I love to garden. My gardening enthusiasm knows no bounds. Once the fear of frost is behind us, my hands literally itch in anticipation of plunging into the dirt. By late August, my interest wanes as the endless sweltering days make it less fun to work in the garden. It’s all constant dead-heading and thinning, pulling out volunteer trees, grass, weeds, runaway ground cover and the remnants of what those hateful Japanese beetles have decimated. If I miss a few days, the task seems daunting.
We’re fortunate to have an area at the back of our property line that we refer to as “the back forty” which backs up to woods. It is here where I take heaping wheelbarrow loads full of those things I’ve cleared out, tipping the wheelbarrow and dumping it.
A few weeks back, I took the final load of the day to the back forty, stepping a few feet into the overgrowth to pick a bouquet of wild sweet peas to take to my Mom. They’re a favorite of hers and I thought it would be nice.
Unbeknownst to me, I’d stepped into Poison Ivy, Poison Sumac and/or Poison Oak. Never in 59 years have I been encountered these plants and learned exposure doesn’t always result in immediate symptoms. It took a week before I was symptomatic, last Saturday – two spots on my left leg and a big patch on my left hip. It itched like crazy. I was puzzled. I tried daubing on tea tree oil. Within a day, my right arm was under attack. I thought I’d been bit and grabbed the Benadryl ointment, then the Cortisone Anti-Itch cream. While getting a manicure, my nail-tech, Dawn asked “Is it Poison Ivy”? To which I answered no (based on what I thought I knew). But Dawn is wise and by nightfall, I was on WebMD.com looking it up – and yes indeed, I had it.
I checked Pinterest and found this essential oil treatment said to work. I had nothing to lose.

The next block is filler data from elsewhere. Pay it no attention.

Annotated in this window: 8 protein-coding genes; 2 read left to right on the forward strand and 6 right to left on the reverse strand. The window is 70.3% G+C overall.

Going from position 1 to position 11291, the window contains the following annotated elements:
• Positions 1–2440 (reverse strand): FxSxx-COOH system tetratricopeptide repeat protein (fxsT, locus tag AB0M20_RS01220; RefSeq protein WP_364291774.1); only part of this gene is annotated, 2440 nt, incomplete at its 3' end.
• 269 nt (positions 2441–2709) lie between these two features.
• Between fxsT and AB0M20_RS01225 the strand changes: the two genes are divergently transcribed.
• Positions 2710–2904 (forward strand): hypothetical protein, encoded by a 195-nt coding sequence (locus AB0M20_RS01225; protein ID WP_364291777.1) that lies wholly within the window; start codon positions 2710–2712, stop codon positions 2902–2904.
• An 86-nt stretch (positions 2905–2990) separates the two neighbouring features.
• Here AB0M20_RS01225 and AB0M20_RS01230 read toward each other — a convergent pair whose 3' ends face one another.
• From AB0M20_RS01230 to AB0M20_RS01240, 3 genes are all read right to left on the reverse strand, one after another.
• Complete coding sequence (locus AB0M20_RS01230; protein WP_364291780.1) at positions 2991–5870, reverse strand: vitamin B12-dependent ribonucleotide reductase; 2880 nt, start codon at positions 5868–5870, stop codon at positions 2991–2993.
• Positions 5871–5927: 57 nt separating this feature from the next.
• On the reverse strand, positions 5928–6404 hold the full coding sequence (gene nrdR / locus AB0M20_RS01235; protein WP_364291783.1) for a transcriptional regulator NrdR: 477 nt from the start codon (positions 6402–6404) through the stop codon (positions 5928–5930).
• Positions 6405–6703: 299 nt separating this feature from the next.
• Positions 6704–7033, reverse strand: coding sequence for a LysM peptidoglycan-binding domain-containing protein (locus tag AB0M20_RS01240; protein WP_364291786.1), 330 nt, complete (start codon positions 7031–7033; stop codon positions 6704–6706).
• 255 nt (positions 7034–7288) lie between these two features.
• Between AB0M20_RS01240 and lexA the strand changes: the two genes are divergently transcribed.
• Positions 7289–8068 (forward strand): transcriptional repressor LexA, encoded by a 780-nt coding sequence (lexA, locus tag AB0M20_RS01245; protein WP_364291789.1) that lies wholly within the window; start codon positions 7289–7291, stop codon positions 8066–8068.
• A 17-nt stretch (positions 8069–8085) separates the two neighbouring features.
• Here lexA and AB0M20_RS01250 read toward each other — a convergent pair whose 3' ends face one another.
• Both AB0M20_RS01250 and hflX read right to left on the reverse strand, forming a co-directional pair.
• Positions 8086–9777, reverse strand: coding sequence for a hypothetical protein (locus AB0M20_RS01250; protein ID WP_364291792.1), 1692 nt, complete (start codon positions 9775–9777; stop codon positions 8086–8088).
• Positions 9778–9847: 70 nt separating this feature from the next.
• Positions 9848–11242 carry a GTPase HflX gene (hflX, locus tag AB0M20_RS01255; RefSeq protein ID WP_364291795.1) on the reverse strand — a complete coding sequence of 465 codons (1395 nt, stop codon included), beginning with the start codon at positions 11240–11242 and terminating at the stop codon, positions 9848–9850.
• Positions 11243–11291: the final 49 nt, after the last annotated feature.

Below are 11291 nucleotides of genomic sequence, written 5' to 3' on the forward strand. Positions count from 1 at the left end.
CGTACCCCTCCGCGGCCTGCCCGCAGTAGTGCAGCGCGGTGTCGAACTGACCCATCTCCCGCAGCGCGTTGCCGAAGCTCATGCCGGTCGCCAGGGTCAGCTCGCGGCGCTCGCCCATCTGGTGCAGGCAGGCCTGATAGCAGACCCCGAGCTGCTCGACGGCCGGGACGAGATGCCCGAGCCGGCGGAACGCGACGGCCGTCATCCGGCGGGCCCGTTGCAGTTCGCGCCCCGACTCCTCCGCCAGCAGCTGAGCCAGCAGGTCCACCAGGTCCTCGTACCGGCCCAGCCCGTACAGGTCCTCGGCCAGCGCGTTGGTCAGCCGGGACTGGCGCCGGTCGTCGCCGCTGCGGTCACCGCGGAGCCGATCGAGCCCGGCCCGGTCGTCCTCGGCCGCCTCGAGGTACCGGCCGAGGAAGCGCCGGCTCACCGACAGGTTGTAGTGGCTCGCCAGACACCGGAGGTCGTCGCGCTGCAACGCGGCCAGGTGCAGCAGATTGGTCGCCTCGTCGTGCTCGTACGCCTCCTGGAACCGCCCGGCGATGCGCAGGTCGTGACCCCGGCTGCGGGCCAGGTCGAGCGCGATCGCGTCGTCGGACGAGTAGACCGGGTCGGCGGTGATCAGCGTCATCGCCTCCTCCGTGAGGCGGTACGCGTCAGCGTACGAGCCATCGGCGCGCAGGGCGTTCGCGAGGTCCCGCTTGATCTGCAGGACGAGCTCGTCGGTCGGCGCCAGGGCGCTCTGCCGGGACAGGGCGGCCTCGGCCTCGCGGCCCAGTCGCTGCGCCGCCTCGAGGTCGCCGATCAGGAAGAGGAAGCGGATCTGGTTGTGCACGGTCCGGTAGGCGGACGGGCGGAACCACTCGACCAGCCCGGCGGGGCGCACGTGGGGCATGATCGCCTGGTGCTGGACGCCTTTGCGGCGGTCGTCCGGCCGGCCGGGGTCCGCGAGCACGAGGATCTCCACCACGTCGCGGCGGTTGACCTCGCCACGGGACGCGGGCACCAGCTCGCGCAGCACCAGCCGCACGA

Having all four of the essential oils in the first listed “relief” solution, I started oiling up. That was Wednesday. I began daily laundering of all linens and towels I’d touched and dispatched Spence to pick up Colloidal Oatmeal Bath treatments and Calamine Lotion. By Thursday evening, I was covered in chalky pale pink Calamine lotion, my entire torso, lower back, thighs, right foot, left hand and tummy fully inflamed. Friday morning, I called my doctor, desperate for a pharmaceutical resolution. She examined me (wearing gloves, as she is highly allergic) and advised me to buy a nail brush as I was causing it to spread by my incessant scratching. Meanwhile, Spence is avoiding any physical contact which is advisable.
Now on Day 2 of prescription steroids, I’m seeing improvement – for the first few hours following my dose but as the day wears on, every cell of my body feels electrified and itchy. I’m unsure sure which of the three evil poison plants got me. The extent of my ignorance was humbling and I only wish I’d gone to the doctor sooner.
Lesson learned: Don’t wait – get to the doctor!